The Moscow Pyramid (photograph by renidens)

The internet abounds with theories that the pyramids of ancient Egypt (as well as visually similar structures in Mexico and Cambodia, for that matter) were built according to an extraterrestrial design. There are other theories suggesting that the pharaohs of Egypt had access to electricity, and that the pyramids were, in effect, giant power stations. Numerous ideas like this were floated during the 20th century, and led to extensive studies of “pyramid energy.” The French occultist Antoine Bovis developed one such theory in the 1930s. Popular stories state that he visited Egypt’s Great Pyramid, and noted that the carcasses of animals that had died inside the pyramid showed no signs of decay. Bovis himself later refuted the myth, saying he had never been to Egypt, although he had observed compelling results in experiments using homemade cardboard pyramids.

In 1949, inspired by the writings of Bovis, the Czech entrepreneur Karel Drbal began marketing his “Pharaoh’s Shaving Device.” This consisted of a model pyramid containing razors; and by aligning the blades carefully along the magnetic fields within, he offered a promise that they would forever remain sharp. Drbal’s work would later be showcased by authors Sheila Ostrander and Lynn Schroeder in their book Psychic Discoveries Behind the Iron Curtain.

Interior view of Alexander Golod’s Pyramid (via Atlas Obscura)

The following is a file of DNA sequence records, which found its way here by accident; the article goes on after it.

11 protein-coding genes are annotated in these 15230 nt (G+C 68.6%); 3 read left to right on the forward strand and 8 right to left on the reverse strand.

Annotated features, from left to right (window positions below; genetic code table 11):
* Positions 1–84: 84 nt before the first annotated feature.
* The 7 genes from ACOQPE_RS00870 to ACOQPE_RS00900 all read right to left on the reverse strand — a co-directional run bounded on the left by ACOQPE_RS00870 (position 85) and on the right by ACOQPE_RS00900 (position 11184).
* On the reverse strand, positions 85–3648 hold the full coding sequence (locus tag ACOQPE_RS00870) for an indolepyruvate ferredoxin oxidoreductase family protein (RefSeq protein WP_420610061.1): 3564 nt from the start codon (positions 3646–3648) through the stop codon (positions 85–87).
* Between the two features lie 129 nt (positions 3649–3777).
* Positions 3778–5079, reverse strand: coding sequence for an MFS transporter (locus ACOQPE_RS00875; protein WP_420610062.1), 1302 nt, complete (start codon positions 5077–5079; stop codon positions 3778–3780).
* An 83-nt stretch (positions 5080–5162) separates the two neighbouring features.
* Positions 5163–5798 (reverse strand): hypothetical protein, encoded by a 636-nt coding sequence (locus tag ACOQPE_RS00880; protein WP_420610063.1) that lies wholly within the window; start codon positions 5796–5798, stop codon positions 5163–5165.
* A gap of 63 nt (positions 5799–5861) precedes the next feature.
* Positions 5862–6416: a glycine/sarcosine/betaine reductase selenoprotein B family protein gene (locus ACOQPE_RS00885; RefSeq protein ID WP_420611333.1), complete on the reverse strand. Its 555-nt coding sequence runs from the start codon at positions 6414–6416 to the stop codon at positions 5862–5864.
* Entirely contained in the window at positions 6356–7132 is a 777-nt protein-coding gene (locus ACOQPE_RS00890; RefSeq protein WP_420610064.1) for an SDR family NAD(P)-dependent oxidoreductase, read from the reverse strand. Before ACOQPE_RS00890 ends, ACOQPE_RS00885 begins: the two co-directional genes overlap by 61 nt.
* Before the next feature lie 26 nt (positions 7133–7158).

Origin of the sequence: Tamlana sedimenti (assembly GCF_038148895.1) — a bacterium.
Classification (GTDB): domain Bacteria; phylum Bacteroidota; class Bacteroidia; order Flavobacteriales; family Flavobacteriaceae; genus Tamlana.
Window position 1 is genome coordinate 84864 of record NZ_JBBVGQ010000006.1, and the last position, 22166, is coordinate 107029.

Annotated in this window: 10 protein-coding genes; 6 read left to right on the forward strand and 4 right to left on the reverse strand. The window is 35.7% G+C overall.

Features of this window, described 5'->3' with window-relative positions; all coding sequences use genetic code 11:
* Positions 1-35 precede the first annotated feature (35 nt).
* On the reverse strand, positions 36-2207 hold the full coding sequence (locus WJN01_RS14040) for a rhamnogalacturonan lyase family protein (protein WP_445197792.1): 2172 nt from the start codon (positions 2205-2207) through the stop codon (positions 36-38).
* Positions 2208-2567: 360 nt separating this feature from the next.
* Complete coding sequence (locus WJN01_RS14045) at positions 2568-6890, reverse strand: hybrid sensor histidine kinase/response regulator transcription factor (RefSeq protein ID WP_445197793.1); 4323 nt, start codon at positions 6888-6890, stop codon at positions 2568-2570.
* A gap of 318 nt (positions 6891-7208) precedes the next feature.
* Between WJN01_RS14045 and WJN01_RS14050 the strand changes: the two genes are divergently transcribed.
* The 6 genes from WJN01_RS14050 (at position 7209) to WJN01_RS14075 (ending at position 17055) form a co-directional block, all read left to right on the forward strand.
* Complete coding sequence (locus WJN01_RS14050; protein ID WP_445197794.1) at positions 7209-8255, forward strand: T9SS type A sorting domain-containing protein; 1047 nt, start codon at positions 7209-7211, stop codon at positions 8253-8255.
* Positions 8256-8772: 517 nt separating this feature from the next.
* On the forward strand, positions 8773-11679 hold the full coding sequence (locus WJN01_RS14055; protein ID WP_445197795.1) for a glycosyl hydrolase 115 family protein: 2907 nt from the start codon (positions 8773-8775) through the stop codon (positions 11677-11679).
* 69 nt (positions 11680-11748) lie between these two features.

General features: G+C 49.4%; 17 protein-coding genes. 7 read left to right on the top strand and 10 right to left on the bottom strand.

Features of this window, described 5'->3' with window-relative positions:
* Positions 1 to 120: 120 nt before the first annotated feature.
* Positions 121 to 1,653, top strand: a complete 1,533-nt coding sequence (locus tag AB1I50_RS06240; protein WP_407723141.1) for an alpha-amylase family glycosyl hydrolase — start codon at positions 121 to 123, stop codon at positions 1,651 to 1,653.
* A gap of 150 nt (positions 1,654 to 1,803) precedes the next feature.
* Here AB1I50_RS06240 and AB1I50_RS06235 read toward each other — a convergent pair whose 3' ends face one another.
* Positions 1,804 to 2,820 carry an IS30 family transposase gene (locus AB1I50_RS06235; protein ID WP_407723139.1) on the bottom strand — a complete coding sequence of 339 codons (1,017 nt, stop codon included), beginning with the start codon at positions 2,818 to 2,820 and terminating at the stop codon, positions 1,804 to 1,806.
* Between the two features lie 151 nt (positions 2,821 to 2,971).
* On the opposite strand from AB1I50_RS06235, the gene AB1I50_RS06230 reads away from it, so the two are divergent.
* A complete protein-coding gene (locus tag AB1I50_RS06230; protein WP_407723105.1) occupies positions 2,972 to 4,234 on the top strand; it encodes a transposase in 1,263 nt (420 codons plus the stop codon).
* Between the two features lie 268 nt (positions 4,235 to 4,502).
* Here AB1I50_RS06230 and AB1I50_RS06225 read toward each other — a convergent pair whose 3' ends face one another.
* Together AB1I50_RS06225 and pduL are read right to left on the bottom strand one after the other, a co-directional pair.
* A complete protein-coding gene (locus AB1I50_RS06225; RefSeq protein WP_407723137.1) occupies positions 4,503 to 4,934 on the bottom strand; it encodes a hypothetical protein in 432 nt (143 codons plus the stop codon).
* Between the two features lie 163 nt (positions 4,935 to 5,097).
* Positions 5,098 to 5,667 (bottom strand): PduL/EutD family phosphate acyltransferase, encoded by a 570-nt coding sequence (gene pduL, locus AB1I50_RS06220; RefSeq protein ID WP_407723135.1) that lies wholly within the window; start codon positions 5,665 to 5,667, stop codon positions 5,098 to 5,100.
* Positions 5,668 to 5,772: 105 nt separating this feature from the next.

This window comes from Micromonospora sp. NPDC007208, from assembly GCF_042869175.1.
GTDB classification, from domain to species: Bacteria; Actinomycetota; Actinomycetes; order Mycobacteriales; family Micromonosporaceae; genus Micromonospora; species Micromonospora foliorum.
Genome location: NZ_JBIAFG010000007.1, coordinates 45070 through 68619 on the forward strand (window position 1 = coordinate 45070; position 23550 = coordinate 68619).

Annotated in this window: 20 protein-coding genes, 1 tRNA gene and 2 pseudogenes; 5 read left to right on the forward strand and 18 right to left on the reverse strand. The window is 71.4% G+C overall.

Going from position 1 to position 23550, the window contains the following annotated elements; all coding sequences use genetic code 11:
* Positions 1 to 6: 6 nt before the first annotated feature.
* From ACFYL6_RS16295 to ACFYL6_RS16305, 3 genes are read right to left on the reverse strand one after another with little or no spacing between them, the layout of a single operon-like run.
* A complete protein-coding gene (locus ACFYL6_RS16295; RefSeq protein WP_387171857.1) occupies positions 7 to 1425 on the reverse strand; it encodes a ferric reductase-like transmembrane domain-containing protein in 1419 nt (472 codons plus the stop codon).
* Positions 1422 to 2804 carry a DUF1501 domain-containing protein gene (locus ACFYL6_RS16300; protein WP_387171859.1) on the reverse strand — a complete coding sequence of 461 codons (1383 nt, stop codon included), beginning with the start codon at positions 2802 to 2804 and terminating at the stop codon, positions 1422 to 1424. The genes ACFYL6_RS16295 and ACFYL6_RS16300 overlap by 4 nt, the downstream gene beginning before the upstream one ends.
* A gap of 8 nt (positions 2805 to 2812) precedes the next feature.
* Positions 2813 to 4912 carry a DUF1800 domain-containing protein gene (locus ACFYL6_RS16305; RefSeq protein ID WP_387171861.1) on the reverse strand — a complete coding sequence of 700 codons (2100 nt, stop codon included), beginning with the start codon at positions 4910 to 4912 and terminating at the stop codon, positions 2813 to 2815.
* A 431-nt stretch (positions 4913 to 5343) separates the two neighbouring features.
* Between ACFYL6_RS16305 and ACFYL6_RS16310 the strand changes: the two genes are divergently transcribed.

As one might imagine, the “Pyramid Power” theory has more than its fair share of critics. Nevertheless, for a time it became a popular avenue of research amongst those looking for renewable sources of energy. Ukrainian defense contractor Alexander Golod decided to put these theories to the test on a grand scale, creating a 150-foot fiberglass pyramid roughly one hour outside of Moscow.

An official website reports a number of striking results achieved through studies using Alexander Golod’s design of “Golden Section Pyramids.”

According to the site: exposure in the pyramid boosted the immune system of organisms, it increased the properties of medicines tested (while decreasing associated side effects), radioactive sources exposed to the pyramid energy became less dangerous, while the various bacteria and viruses exposed lost much of their pathogenic strength. Plant seeds which were placed in the pyramid were shown to enjoy a 30-100% increase in yield, while Russia’s military radars detected a prominent “energy column” above the structure — which is “thought to have repaired the Ozone layer in Russia.” A related study exposed crystalline structures to the pyramid energy, before placing them around jails. The reported result was a drastic decrease in violent and criminal behavior inside the institutions.

Alexander Golod’s Golden Section Pyramid (photograph by Kolya Pynti)

While the findings at Alexander Golod’s Pyramids have been backed by the Russian Academy of Sciences, they have yet to find strong support from the international scientific community, on account of limited or unsatisfactory evidence. So it may be a while yet before hospitals and prisons in the West start taking the form of giant pyramids.

Paris, France

A more familiar pyramid can be seen in the glass structure that fronts the Louvre in Paris. This iconic structure is formed from one large glass and metal pyramid, surrounded by three smaller pyramids that between them form the focal point of the “Cour Napoléon.”

Courtyard of the Louvre Museum, with the Pyramid (photograph by Alvesgaspar, via Wikimedia)

Completed in 1989, the largest of these structures, commonly referred to as the Louvre Pyramid (or “Pyramide du Louvre”), now serves as the main entrance to the museum and is one of the city’s more notable landmarks.